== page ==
We always lived in humble homes. In Urbana, we moved into a small two-bedroom apartment – one half of a duplex. A small horde of college guys occupied the other side. As a rambunctious pre-teen this was ideal. Their rituals like building cans of beer as high as possible fascinated me. It was kind of an early, drunken form of Jenga.

The guys were nice though, and always treated me well. Mom was in school and worked late, so I was often on my own, and those guys were there to help in a pinch. She had picked this location specifically for its proximity to my grade school. I walked the block to school, and back home each weekday.

We lived there for three years. My cat used my bedroom window as his escape route for nightly hunting excursions. The aged oak tree in the front yard was my favorite jungle gym. I could scramble up the low, wide truck, into the awaiting branches, and easily lounge in the tree arms with a good book.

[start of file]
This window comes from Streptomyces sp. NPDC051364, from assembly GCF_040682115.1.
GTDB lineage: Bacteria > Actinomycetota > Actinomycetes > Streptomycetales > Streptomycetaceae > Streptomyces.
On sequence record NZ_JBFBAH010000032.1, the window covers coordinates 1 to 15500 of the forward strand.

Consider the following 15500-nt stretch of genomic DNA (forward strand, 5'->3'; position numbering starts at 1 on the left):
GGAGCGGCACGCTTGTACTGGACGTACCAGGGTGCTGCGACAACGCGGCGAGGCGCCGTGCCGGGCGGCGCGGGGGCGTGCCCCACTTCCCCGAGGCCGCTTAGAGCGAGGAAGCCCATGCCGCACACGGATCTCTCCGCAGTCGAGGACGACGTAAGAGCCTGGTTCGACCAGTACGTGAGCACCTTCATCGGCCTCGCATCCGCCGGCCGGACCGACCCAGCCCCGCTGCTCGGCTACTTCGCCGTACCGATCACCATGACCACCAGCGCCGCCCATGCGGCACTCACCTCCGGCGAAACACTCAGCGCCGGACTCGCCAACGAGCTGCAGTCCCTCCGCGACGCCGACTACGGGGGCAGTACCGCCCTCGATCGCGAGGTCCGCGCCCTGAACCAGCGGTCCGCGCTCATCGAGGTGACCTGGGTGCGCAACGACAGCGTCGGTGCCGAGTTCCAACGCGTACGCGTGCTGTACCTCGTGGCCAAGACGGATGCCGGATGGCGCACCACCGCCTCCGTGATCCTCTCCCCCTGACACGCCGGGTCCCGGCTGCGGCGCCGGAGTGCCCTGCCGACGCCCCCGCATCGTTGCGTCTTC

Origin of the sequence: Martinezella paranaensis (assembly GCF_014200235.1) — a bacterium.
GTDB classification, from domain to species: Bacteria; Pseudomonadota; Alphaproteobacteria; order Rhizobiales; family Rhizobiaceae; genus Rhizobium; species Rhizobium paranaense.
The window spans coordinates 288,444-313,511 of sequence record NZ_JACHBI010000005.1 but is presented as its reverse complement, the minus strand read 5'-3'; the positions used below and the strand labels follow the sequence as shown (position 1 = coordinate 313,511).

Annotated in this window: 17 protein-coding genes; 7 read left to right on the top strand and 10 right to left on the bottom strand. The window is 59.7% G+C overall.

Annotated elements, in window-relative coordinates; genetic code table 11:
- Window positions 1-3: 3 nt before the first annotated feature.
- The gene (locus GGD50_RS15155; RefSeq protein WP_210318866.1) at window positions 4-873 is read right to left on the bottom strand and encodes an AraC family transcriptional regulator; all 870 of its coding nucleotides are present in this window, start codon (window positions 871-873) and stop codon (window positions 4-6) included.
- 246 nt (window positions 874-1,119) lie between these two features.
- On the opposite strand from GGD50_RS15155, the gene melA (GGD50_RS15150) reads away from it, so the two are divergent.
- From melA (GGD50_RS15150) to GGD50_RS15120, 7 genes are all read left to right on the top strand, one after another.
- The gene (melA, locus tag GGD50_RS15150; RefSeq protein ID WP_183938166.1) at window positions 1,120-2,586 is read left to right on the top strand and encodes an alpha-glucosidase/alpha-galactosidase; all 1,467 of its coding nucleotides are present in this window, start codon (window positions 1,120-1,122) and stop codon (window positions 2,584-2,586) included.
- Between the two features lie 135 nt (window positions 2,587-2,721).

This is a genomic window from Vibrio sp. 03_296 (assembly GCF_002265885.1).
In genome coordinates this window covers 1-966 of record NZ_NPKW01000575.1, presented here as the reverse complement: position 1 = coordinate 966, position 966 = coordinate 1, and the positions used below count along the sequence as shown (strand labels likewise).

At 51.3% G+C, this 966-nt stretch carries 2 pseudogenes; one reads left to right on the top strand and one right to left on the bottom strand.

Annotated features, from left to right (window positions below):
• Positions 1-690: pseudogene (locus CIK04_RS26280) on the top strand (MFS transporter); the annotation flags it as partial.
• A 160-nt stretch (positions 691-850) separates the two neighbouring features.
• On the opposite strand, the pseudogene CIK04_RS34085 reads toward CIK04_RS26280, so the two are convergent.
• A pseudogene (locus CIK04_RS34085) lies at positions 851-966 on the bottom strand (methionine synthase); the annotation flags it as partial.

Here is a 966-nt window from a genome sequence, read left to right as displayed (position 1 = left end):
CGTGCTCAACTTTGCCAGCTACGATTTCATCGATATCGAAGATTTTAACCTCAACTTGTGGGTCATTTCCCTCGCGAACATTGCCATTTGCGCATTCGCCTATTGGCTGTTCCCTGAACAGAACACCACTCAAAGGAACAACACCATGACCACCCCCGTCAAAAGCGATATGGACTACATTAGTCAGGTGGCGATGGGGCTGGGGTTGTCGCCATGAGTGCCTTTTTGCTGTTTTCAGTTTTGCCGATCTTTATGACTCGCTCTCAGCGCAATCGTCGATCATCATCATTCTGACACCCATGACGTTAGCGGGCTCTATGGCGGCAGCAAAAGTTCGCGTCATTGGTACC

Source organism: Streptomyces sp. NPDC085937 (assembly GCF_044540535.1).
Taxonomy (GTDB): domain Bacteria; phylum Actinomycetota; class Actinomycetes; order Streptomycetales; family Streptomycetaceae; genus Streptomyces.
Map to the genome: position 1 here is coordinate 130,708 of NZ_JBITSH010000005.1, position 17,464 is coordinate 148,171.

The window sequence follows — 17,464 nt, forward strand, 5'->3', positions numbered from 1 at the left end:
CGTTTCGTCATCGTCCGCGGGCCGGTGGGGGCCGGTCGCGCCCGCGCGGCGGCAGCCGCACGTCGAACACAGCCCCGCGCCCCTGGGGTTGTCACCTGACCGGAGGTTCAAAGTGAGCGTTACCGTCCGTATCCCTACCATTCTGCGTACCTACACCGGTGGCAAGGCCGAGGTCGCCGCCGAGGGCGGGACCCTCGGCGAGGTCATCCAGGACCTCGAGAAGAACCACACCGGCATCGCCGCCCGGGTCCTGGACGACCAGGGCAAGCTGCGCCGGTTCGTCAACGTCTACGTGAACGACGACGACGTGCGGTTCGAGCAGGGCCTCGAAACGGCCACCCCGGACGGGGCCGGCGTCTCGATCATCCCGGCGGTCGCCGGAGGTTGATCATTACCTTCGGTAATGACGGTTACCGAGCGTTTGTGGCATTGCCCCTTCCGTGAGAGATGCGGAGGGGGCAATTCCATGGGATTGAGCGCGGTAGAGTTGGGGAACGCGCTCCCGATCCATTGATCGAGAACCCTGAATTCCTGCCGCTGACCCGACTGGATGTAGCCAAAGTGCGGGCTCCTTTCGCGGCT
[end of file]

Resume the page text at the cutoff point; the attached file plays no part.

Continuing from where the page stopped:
In the evening before bed-time mom would make hot minty tea for me, or “more milk” – a soporific drink consisting of warmed milk, vanilla extract, and honey.

We never had much in the way of money, so pretty much everything we owned was thrift store, hand-me-down, or home-made. My single bed was some dime store find, with simple sheets most likely found in a dark cupboard at my grandparents house, threadbare, and awkwardly patterned. She would draw a magic circle around my bed to protect me from the heebie-jeebies, kiss me on the forehead, and tuck me into bed.

I wonder if that kind of comfort is unique to childhood? That particular lack of future worry and that security of knowing your parent is in the next room, just in case the magic circle doesn’t keep everything bad away.